First Central Mediterranean Scientific Field Study on Recreational Fishing Targeting the Ecosystem Approach to Sustainability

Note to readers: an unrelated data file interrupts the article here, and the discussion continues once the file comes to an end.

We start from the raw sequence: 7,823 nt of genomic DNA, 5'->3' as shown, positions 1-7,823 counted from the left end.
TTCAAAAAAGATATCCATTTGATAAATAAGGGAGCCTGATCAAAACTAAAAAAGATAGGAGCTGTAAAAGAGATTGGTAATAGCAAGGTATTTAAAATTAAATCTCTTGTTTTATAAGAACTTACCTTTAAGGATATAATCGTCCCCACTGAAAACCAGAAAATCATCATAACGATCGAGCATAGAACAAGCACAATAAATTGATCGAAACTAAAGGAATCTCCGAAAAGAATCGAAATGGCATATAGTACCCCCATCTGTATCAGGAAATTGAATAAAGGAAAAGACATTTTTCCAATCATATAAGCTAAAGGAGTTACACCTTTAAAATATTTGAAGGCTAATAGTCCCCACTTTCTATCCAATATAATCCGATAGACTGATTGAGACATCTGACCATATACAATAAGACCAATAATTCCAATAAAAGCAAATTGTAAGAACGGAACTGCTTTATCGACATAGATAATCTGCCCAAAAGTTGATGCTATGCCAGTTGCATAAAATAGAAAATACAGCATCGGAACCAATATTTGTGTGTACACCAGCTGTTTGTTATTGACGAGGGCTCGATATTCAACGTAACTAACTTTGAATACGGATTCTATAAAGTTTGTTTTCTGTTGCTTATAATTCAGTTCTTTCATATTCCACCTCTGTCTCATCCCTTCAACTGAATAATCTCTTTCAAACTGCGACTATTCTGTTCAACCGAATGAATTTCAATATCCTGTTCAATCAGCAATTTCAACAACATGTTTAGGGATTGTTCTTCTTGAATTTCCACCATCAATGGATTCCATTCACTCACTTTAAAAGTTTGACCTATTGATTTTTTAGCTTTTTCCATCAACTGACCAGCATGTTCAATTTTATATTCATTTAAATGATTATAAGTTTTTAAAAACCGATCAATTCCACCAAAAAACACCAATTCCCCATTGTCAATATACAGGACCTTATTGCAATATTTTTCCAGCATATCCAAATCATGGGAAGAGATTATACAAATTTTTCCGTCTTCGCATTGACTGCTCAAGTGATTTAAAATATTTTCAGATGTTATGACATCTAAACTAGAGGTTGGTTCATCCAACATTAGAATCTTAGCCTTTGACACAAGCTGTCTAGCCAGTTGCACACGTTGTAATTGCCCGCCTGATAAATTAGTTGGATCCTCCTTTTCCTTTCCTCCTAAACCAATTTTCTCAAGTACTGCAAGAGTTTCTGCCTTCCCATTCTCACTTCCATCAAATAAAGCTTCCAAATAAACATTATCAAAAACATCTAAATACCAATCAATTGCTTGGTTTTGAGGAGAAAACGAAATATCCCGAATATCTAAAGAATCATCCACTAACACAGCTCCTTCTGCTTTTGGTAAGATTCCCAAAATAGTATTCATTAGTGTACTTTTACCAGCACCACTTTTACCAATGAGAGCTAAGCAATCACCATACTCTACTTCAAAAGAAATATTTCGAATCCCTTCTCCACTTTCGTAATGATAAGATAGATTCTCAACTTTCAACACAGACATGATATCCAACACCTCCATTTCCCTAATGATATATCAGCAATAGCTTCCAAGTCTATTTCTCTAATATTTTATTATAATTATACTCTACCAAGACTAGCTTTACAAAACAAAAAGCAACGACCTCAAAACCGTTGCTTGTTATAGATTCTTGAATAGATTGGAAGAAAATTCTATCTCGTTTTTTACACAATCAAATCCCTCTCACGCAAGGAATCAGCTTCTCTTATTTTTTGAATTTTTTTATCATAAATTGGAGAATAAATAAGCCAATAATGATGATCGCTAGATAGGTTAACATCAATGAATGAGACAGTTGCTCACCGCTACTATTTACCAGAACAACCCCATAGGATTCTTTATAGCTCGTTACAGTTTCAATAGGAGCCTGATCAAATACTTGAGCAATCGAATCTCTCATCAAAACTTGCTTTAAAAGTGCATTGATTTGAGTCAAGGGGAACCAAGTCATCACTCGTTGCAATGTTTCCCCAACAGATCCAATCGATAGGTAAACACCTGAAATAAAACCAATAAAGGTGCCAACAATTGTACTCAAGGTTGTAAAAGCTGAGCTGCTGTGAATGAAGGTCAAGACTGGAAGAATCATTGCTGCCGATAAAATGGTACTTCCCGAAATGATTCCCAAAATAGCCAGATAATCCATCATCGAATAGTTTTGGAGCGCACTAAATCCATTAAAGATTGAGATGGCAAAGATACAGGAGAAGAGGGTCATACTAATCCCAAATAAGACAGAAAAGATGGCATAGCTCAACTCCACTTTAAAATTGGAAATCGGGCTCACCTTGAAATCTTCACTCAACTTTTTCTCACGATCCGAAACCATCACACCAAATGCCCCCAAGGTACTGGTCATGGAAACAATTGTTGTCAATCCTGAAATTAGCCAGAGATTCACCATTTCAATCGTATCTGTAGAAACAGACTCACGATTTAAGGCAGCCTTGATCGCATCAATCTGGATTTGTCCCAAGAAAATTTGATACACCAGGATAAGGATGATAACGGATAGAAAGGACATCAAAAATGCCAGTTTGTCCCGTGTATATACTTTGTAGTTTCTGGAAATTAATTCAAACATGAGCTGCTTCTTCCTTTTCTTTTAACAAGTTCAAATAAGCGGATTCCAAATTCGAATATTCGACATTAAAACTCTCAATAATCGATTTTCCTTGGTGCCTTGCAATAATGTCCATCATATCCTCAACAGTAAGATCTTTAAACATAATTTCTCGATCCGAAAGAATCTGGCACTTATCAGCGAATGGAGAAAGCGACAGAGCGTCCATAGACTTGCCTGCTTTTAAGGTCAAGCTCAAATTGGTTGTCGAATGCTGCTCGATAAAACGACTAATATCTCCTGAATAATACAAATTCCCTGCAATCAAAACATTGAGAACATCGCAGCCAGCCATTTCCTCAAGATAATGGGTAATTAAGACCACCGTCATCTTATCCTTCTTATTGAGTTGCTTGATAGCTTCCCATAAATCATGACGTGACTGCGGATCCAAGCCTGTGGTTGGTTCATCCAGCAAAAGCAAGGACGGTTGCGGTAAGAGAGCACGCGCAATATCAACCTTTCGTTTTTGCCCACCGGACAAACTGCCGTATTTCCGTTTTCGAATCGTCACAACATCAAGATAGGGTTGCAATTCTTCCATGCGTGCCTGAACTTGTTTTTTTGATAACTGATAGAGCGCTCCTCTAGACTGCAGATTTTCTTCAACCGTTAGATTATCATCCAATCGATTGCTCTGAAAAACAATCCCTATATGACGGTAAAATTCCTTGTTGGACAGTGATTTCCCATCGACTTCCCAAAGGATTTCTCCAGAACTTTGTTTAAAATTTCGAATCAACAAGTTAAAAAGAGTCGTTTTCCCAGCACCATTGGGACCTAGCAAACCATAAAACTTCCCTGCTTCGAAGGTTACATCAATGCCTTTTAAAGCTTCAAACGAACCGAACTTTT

The Maltese Islands have a very active recreational fishing community which may affect the coastal marine ecosystem. Despite this, studies to scientifically document the effects of this activity have been lacking prior to works between July 2012 and June 2017 presented here as a case study. This project, with the aim of collecting long-term data on the characteristics, trends, catches and impacts to fish populations of the recreational shore sport fishery at the national level also involved a pilot study on hobby shore angling. Two thousand five hundred and eighty nine roving-access creel surveys conducted during 132 sport fishing events and 159 catches from hobby fishers were documented with the methodology used also applicable to shore fishing taking place in the Mediterranean and elsewhere. Ninety species belonging to twenty-nine families were documented with the most common being the Sparidae and Labridae. Catch per unit effort was higher for sport fishers with hobby fishers targeting larger fish. Results from this case study go to augment the limited and necessary knowledge on this fishing sector in the Mediterranean. Findings also indicate that recreational fisheries need to be taken into account when considering conservation measures for national, regional and global fisheries management.